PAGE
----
Skip Navigation
Oklahoma State University

Metabolic and Nutrition Phenotyping in NSCI

Body Composition, Bone Mineral Density, and Trace Element Analysis 


The Department of Nutritional Sciences Core Facility houses equipment available for use (with user fees) to researchers across OSU campuses. 

Equipment Fees:
Equipment Usage Fee Structure

Hologic Discovery A QDR 4500 Series Dual-energy X-ray Absorptiometers (DXA):) DXA is the industry standard for measuring both human and animal bone density, but is also a valuable tool for assessing body composition (lean body mass and adipose). Currently, the Department of Nutritional Sciences houses two state-of-the-art Hologic DXA’s (same model, however, one with a 300 lb. weight limit; the newer one with a 450 lb. weight limit) which are utilized by researchers in the department, in addition to other departments on campus, to determine the effects of dietary and environmental factors on bone mineral density.
Faculty Contacts: Drs. Brenda Smith  and Edralin Lucas

Scanco Medical mCT 40: This mCT unit is designed to scan small bone specimens (i.e., rodent or larger animal biopsies) to create a three-dimensional model without damaging the original biological specimen.  The mCT is used in the Department to examine the effects of various physiological conditions (i.e., hormone or nutrient deficiencies) on bone microarchitecture. Specimens can be scanned both in the absence of presence of solution (i.e., formalin fixative). Departmental faculty members provide analytical services to other investigators across campus to assess the structural and biomechanical properties of bone.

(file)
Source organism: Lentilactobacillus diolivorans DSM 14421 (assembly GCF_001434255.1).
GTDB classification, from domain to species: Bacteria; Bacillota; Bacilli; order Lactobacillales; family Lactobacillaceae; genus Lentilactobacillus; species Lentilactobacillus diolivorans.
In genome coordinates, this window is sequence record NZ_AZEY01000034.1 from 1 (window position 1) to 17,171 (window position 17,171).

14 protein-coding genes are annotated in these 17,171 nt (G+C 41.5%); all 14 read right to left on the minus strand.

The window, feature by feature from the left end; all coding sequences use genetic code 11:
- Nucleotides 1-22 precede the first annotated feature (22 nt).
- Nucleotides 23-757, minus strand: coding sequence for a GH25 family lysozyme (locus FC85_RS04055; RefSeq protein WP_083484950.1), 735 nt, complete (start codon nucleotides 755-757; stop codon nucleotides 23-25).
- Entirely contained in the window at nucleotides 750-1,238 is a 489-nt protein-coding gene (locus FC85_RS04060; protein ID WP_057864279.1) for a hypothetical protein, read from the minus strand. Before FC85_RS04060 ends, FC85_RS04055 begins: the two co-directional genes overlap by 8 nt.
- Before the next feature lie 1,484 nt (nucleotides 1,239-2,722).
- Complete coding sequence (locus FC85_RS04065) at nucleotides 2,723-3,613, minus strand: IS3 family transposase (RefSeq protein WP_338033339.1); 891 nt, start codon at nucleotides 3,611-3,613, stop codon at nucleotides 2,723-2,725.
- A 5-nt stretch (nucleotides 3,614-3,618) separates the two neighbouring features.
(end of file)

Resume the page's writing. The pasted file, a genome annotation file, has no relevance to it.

Faculty Contacts: Drs. Barbara Stoecker  and Brenda Smith

Lunar Piximus: This pencil-beam DXA allows for the determination of bone mineral density and body composition of small animal models (i.e., Mus musculus).
Faculty Contacts: Drs. Edralin Lucas  and Brenda Smith

Perkin-Elmer Elan 9000 Inductively Coupled Plasma-Mass Spectrometer (ICP-MS): ICP-MS is a highly sensitive method useful for determining amounts of beneficial or toxic trace elements that may be present only in the parts per billion range.  ICP-MS can be used for the elemental analysis of both biological (e.g., blood or urine) and environmental (e.g., water) samples. The Department of Nutritional Sciences is currently utilizing ICP-MS analysis to measure trace minerals in blood, serum, and food, but it can also be used for mineral and isotope analyses of environmental samples (e.g., water or soil samples).
Faculty Contact: Dr. Barbara Stoecker

For more general information regarding available equipment and services, please contact:
Department of Nutritional Sciences
415 Human Sciences
(405) 744-3003